S'pore expecting more supplies of chicken from multiple sources: MOS Desmond Tan

Mr Tan also said that Singapore will continue to face disruptions to its food supplies from time to time. ST PHOTO: FELINE LIM

SINGAPORE - Singapore can expect more supplies of chilled chicken from Australia and Thailand, as well as frozen chicken from sources such as Brazil and the United States in the coming weeks.

Giving this update on Saturday (June 4), Minister of State for Sustainability and the Environment Desmond Tan said the country's chicken supply remains stable, despite Malaysia's export ban which began on Wednesday.

Malaysian authorities had said the ban would be in place until production and chicken prices stabilise. Malaysia typically exports 3.6 million whole chickens each month.

Singapore imports about a third of its chickens, or more than two million birds monthly, from Malaysia.

"Rest assured, there is adequate supply of chicken for everyone if we continue to do our purchase normally," said Mr Tan in a Facebook post.

C S Tay Foods, distributor of premium cage-free S Pure chilled chicken from Thailand, said that it has secured a weekly supply of up to 75,000 packets of chicken parts from the current 8,000 packets if demand increases. Next week, for instance, it will be importing 26,000 packets.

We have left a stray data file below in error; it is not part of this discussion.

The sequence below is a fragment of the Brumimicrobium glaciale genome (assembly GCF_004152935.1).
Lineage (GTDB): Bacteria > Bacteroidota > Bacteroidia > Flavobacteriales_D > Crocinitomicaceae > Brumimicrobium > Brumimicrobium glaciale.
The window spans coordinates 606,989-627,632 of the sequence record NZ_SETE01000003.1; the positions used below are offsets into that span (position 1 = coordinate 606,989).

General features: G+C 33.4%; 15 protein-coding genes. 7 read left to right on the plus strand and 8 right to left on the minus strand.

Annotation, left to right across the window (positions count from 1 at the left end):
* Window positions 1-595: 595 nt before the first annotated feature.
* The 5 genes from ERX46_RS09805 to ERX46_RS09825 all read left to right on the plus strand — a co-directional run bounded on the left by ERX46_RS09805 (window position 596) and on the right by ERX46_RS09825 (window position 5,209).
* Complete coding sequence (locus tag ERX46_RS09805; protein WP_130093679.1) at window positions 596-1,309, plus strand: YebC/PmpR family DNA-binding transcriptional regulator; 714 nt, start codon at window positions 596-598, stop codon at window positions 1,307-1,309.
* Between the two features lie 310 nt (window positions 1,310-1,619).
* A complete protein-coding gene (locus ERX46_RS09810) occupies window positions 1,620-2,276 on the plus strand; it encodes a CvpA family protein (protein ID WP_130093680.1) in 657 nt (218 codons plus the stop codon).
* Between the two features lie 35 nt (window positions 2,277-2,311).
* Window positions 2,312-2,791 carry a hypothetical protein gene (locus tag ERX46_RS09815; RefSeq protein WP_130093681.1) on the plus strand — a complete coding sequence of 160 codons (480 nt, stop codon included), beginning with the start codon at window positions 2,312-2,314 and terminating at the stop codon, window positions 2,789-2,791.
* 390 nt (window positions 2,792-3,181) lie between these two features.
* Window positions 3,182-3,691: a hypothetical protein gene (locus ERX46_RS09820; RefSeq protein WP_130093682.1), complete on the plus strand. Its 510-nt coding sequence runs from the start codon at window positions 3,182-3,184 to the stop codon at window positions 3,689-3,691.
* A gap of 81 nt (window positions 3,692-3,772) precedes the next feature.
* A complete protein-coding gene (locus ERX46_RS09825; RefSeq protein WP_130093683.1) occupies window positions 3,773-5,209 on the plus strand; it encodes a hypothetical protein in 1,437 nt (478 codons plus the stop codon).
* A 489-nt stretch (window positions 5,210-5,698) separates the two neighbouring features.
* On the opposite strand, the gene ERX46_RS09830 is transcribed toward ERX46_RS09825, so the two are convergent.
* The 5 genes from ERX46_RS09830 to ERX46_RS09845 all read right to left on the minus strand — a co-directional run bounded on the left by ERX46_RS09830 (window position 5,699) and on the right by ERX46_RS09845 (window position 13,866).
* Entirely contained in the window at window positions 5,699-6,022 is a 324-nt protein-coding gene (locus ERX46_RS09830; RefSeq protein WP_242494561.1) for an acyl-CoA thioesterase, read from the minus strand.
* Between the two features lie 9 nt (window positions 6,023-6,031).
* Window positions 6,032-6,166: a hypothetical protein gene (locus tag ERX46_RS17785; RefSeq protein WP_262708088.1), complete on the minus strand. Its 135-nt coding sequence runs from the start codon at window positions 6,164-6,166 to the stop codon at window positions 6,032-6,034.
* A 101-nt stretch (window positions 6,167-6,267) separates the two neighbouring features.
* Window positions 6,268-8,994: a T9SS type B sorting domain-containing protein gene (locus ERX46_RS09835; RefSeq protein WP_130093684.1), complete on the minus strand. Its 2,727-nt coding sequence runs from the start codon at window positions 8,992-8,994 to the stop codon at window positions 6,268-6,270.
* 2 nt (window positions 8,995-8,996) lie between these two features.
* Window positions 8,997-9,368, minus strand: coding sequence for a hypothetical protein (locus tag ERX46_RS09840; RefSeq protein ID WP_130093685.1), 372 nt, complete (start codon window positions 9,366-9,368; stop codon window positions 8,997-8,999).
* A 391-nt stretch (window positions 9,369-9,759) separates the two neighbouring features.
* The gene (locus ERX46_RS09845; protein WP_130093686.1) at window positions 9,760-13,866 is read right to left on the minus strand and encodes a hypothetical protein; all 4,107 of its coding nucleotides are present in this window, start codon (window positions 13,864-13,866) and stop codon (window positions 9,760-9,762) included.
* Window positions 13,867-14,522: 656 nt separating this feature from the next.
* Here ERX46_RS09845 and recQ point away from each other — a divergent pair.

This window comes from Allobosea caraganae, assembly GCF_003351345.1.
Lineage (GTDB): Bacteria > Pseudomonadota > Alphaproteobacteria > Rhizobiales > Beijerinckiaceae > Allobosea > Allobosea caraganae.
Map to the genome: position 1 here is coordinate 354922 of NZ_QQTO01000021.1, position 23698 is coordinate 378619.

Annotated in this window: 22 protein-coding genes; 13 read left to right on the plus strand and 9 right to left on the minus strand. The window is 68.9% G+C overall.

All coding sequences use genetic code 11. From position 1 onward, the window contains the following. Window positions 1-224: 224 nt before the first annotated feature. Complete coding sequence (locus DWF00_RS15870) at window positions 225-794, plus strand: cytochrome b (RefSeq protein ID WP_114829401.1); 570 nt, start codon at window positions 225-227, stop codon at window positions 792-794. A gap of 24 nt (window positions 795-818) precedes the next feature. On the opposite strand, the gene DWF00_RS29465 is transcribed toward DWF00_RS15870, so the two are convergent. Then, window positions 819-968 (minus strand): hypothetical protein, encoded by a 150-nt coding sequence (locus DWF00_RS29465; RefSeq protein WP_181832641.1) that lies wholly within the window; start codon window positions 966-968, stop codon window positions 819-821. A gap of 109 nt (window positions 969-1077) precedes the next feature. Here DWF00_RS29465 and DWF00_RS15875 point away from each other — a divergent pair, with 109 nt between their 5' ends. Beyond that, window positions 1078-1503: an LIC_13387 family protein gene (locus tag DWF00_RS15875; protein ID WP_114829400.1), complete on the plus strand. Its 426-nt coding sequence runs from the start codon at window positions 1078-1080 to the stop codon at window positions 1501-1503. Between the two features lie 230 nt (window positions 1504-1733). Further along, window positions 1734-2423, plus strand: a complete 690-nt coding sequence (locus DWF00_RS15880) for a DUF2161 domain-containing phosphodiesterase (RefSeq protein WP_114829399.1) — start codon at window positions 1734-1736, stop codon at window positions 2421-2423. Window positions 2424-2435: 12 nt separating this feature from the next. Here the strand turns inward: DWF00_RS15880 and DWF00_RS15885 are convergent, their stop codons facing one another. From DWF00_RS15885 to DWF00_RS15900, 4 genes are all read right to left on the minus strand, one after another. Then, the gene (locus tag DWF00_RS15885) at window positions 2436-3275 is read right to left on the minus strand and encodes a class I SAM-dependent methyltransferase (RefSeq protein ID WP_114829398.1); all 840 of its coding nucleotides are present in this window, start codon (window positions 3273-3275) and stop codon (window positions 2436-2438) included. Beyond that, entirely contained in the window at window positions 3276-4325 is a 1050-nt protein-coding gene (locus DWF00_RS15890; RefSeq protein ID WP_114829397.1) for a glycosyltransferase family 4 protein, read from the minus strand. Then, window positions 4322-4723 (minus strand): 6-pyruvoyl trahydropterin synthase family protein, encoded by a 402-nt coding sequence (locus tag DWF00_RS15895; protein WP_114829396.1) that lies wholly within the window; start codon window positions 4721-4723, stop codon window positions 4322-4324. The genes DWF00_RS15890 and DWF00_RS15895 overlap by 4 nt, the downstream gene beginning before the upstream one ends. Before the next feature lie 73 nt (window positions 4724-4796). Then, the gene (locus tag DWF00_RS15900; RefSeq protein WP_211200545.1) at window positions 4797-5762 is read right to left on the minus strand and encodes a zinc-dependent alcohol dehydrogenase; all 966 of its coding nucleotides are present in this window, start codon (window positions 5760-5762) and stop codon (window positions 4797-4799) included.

“Chilled chicken is airflown as the product has a shorter shelf life than frozen ones,” said Mr Marc Tay, executive director of C S Tay Foods.

Checks by The Straits Times on May 31, a day before the export ban kicked in, showed that most Singaporeans did not buy more chickens to hoard. Most consumers in Singapore were also willing to switch to frozen chicken alternatives.

Mr Tan said that he had visited a few supermarkets on Saturday morning, and observed that they were well stocked with chicken - whole and parts, raw and ready-to-eat, frozen and processed, as well as some chilled.

He added that Singapore will continue to face disruptions to its food supplies from time to time.

For instance, the local egg supply contracted in February due to an outbreak of Newcastle disease at Seng Choon Farm, one of Singapore's three largest egg farms. This caused production to fall by 40 per cent to 50 per cent.

Singapore had to ramp up supplies from other sources, including Malaysia and Thailand, to continue to meet local demands.

The Russia-Ukraine war also crimped the supply of wheat globally as both nations account for a third of the world's supply.

He added: "We may not fully mitigate these disruptions, but I'm confident that we can get through these occasional disruptions by working together closely."

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